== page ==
Khiva – Phoenix, Pune 

‘Khiva’ from Mumbai, is the latest addition to the restaurant scene at Phoenix Market City, Pune. 

Considering that this place serves rich, traditional Bukhara cuisine, the decor is quite modern, simplistic, with just a few touches like, artefacts, paintings, Middle Eastern music, that try to stick to the concept of the restaurant. 

I was invited to a Preview dinner last month, & the tasting menu we were served that evening was pre decided by the management. 

Not the best mix of dishes, honestly. I would’ve loved to sample their Signature dishes, or something unique in terms of flavour, style of preparation, & presentation. 

But frankly, how different can a Palak Paneer, a Methi Mutter Malai, or a Rasmalai be, than any other place serving it ? 

The kebabs we tried – Chandni kebab, & Murg Mozarella kebab, both had a similar marination of cream, yogurt, cheese, green chili, & were pretty average in terms of flavour, presentation, and portions.

The vegetarian starters – Makai Seekh Kabab, & Mutter aur Cheese ka Tikka, were both dry and crumbly, & not really big on flavour (and Defintely Not Worth spending close to 400 bucks on!) 

The 1st (& probably the only) impressive dish of the evening was Mutton Lahori, a smooth thin onion based gravy, with absolutely tender melt in the mouth chunks of mutton that tasted brilliant with hot Naan. 

Murg Peshawari was another simple homestyle chicken curry, which is worth a try, but is it worth the high price ? I doubt. 

The vegetarian mains, as I said, were just like any other place serving this cuisne, would prepare. There was nothing different, nothing unique, in the Palak Paneer, Dal Makhani, Methi Mutter Malai or Meloni Tarkari that we were served that evening. The presentation was also as regular & run of the mill as any other place would serve. Which is exactly why I keep wondering why they’re charging whatever they are. (check the prices on Zomato, you’ll know what I mean 😐)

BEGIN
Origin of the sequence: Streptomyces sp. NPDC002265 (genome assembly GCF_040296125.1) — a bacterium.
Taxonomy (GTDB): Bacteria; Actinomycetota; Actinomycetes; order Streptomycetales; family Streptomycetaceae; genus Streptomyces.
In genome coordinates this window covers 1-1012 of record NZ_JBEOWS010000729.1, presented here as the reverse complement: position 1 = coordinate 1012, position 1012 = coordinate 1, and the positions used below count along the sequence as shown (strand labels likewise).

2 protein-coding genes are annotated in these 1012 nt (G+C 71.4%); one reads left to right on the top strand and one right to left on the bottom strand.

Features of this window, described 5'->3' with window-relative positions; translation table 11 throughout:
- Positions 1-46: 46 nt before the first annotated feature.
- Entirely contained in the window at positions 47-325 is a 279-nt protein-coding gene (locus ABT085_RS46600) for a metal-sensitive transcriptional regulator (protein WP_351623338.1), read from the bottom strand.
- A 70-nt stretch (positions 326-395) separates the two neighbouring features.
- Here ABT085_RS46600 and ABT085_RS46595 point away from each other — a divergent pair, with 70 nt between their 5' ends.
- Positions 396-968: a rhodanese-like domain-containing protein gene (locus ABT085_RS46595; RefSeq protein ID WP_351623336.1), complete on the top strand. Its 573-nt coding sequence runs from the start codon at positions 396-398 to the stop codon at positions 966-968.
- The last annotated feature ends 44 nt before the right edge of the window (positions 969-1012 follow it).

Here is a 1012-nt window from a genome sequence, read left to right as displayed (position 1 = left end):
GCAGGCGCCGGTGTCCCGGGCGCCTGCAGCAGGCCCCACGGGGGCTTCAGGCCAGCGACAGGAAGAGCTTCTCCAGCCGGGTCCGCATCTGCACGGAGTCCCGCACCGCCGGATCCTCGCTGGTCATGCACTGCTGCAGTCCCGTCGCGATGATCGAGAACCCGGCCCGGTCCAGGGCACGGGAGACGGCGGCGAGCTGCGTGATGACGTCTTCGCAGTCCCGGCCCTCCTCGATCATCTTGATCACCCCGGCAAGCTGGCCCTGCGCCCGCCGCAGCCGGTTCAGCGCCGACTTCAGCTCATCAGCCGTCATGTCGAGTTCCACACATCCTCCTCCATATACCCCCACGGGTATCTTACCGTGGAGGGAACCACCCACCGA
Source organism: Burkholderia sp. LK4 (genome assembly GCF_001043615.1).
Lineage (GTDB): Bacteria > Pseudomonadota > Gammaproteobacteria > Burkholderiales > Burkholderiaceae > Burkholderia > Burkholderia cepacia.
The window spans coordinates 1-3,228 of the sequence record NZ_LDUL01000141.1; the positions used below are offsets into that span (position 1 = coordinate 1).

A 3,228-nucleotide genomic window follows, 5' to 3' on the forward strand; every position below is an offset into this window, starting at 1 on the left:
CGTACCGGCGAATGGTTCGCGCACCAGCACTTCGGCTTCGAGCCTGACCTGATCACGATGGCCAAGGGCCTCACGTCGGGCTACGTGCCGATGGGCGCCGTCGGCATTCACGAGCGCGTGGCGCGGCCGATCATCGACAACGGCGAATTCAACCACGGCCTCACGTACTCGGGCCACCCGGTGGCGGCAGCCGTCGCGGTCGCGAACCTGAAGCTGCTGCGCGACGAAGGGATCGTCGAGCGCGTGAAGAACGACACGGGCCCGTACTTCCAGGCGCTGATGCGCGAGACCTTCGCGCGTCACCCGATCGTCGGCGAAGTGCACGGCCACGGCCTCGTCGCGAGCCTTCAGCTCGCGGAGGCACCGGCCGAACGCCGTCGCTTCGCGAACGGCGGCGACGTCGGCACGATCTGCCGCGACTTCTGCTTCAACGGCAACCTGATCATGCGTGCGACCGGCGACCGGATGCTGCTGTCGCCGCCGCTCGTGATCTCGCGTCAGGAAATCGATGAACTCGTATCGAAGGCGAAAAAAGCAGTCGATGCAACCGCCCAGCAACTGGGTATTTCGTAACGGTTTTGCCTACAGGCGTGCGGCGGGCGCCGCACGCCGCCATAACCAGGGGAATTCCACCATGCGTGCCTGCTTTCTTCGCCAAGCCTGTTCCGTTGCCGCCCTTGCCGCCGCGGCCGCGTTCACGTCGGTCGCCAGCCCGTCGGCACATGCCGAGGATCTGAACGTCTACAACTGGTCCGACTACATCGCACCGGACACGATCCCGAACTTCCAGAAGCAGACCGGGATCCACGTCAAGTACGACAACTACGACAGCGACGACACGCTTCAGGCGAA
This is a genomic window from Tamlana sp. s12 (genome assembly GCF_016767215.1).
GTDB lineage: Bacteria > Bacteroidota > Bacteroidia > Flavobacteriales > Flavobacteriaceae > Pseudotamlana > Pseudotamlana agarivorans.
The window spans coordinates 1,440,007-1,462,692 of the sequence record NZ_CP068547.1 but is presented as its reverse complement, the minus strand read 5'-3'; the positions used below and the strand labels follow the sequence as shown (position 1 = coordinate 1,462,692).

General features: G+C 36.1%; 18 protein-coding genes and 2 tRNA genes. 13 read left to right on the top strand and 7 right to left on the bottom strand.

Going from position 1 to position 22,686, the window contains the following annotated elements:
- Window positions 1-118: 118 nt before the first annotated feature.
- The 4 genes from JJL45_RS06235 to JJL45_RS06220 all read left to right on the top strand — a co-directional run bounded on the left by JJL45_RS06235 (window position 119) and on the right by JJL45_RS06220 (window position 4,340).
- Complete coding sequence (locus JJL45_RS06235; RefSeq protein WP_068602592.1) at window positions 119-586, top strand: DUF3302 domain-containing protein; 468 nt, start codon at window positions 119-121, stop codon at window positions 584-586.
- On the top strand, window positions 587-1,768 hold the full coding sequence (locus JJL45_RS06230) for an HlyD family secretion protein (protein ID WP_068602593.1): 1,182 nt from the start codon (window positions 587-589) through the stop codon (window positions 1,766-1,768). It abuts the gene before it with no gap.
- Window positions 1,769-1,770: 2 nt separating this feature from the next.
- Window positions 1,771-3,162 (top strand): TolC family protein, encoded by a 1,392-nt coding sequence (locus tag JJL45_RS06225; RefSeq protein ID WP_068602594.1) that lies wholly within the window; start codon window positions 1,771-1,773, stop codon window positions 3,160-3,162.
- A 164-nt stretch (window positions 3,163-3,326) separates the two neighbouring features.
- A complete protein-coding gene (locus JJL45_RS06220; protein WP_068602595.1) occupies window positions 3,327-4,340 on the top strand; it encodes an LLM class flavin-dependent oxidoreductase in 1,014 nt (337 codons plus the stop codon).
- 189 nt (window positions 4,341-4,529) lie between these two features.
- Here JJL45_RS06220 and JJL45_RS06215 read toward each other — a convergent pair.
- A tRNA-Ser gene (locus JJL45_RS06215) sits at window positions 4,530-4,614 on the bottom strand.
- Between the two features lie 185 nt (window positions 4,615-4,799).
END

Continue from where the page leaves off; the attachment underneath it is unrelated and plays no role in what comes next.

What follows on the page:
Chicken Dum Biryani served with Mirch ka salan did not disappoint. Good ratio of meat to rice. Generous sprinkling of saffron and spices, and balanced flavours. No complaints there. 

It takes a very good dessert to impress me, & compel me to go for a 2nd helping, as I’m not really a big fan of Indian desserts. 

The Anjeer Halwa, Angoori Rasmalai, & Lychee ki Tehree served that evening unfortunately failed to compel me to go even for a 2nd bite, leave alone a 2nd helping. 

With the Supreme Court highway ban on alcohol still in place, you will have to settle for a mocktail with your meal at Phoenix, as of now. 

So taking all these factors into consideration, will Khiva be able to impress guests, and have them come over a 2nd time ? 

Well… it’s barely a month since they’ve opened, maybe I’ll just wait for a few more weeks, give them some more time to settle, then try the food again… I’ll reserve my opinion till then. ☺

In the meanwhile, if you do try it out, do let me know about your experience there. 

* Bloggers table was hosted by Khiva * 

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Moroccan Food Festival – at Feast, Le Meridien

Le Meridien is hosting a Moroccan Festival at their restaurant ‘Feast’ from 19th-27th August 2016.
Moroccan Chef Youssef Mabchour who is based in Dubai, is in charge of this festival, that will be dishing out an array of delicacies that are sure to please meat lovers, as well as Vegetarians.
Moroccan cuisine which is inspired by Arabic and Mediterranean cuisine is a mix of rich dishes that use generous amount of nuts, dry fruits and sugar, as well as fresh and healthy soups, salads, vegetables and herbs.

Among my favourites at this festival –

* Roast Chicken served on a bed of Vermicelli.
* An assortment of meats, like chicken, fish, prawns and mutton on skewers.
* Kofta Tagine with Egg, which is (Water Buffalo) meat balls, in a tomato based sauce, topped witg fried eggs.
* Chicken Mahammara is surely a dish worth a second helping. The preserved lemons, olives, blanched almonds, give this dish a unique flavour.
* Lamb Tagine which had generous quantity of dried apricots and prunes was a lovely combination of sweet and savoury flavours.

There are a variety of accompaniments like assorted breads, cashew rice, and couscous that can be had with tagines.
My favourite being the vegetable couscous which was light and fluffy, with crunchy bellpeppers, zucchini and carrots.

Moroccan food uses various vegetables, meats, spices, and generous quantities of dried fruits and nuts in all its preparations.
But the food in general is bland, and slightly on the sweeter side (especially for the fiery spicy curry loving Indian tastebuds)

If you are a fan of rich, sugary, sinful desserts, then this buffet will leave you spoilt for choice.
The dessert counter is pretty huge.

From the very popular Baklava, to Basbousa, Umali, M’hhancha, Gazelle horn, Pears poached in wine, fresh fruits and confections , there’s so much to choose from.
My favourite was the M’hanncha, which is a crisp phyllo pastry stuffed with powdered nuts and sugar.
The Gazelle horn, which is another rich sweet stuffed with pistachio, powdered almonds and dusted with sugar and cinamon should not be missed.
Wash it all down with a cup of aromatic Moroccan Mint Tea.

This festival is open for dinner, till 27th August, and costs 1295/- plus taxes.

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